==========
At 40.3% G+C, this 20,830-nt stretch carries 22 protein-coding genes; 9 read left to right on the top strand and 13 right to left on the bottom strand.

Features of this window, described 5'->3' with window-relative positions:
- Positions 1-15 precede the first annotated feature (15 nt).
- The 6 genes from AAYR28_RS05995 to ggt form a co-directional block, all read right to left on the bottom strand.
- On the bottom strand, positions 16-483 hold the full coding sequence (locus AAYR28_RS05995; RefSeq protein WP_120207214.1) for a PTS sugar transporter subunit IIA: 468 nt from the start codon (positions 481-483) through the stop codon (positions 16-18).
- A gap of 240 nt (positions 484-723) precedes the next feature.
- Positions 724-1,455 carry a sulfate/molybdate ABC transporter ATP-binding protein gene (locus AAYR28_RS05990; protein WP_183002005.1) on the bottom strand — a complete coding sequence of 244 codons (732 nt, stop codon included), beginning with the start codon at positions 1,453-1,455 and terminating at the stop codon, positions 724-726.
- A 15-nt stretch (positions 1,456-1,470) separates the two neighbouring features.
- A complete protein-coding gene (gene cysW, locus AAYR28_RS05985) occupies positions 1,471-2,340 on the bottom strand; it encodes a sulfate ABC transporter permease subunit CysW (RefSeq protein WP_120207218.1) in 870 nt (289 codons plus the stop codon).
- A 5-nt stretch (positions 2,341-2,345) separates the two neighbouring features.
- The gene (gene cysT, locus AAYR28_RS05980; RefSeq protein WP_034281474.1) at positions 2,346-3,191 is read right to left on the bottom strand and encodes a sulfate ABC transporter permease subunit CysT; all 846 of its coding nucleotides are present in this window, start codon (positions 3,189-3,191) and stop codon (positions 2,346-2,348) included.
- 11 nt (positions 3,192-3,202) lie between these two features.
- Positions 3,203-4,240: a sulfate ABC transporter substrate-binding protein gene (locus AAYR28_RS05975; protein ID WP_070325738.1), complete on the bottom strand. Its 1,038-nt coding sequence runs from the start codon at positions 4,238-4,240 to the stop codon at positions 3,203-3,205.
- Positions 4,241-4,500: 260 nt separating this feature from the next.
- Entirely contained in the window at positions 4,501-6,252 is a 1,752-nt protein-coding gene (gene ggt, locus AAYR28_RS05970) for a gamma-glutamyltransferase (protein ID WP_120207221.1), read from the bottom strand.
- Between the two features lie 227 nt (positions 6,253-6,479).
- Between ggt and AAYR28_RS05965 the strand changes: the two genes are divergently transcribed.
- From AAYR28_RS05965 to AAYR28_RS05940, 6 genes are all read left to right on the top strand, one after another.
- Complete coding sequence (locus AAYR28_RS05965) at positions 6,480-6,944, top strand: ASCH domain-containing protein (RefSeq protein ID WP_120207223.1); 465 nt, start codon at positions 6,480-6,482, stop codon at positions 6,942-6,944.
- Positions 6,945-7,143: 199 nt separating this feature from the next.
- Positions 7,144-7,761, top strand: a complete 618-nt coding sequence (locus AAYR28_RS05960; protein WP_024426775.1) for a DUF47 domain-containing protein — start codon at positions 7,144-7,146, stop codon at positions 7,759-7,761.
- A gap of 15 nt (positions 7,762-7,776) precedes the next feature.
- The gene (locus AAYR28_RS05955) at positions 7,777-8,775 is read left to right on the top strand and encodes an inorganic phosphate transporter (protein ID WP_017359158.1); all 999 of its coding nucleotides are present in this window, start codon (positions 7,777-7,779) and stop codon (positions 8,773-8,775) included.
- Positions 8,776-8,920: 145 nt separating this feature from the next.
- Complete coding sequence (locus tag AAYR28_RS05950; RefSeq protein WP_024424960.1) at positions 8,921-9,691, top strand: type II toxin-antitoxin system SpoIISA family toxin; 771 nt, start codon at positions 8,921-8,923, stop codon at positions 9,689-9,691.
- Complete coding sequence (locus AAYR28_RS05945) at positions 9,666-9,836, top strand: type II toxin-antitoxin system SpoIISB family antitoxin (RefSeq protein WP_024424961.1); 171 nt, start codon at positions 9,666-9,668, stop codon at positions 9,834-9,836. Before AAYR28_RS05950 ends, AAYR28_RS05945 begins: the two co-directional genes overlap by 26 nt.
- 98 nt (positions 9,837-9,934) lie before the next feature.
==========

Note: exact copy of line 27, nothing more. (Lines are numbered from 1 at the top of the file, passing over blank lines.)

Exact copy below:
- 98 nt (positions 9,837-9,934) lie before the next feature.